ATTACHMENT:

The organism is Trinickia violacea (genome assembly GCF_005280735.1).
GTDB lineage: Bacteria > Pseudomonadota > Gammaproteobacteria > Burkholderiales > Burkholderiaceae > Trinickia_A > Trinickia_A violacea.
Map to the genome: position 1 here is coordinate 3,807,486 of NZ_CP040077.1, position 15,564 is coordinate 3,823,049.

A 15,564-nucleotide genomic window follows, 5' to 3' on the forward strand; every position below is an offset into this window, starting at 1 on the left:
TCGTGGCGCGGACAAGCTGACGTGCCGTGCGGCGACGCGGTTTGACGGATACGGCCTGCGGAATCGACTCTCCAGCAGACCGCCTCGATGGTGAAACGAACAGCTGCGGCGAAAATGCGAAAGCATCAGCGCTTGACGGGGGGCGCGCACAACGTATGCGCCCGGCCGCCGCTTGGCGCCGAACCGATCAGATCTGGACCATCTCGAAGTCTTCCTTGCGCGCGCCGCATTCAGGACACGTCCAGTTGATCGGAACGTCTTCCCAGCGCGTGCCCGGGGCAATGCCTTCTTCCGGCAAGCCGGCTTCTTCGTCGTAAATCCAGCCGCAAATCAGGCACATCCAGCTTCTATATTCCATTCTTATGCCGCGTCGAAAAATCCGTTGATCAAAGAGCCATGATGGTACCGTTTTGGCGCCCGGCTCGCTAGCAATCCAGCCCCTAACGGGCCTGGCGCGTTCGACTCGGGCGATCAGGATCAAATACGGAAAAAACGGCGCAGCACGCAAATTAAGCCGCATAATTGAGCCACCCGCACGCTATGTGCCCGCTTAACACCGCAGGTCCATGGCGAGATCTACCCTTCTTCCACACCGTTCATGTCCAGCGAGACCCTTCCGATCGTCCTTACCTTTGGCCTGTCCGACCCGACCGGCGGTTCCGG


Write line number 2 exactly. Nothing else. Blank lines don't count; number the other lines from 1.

GTDB lineage: Bacteria > Pseudomonadota > Gammaproteobacteria > Burkholderiales > Burkholderiaceae > Trinickia_A > Trinickia_A violacea.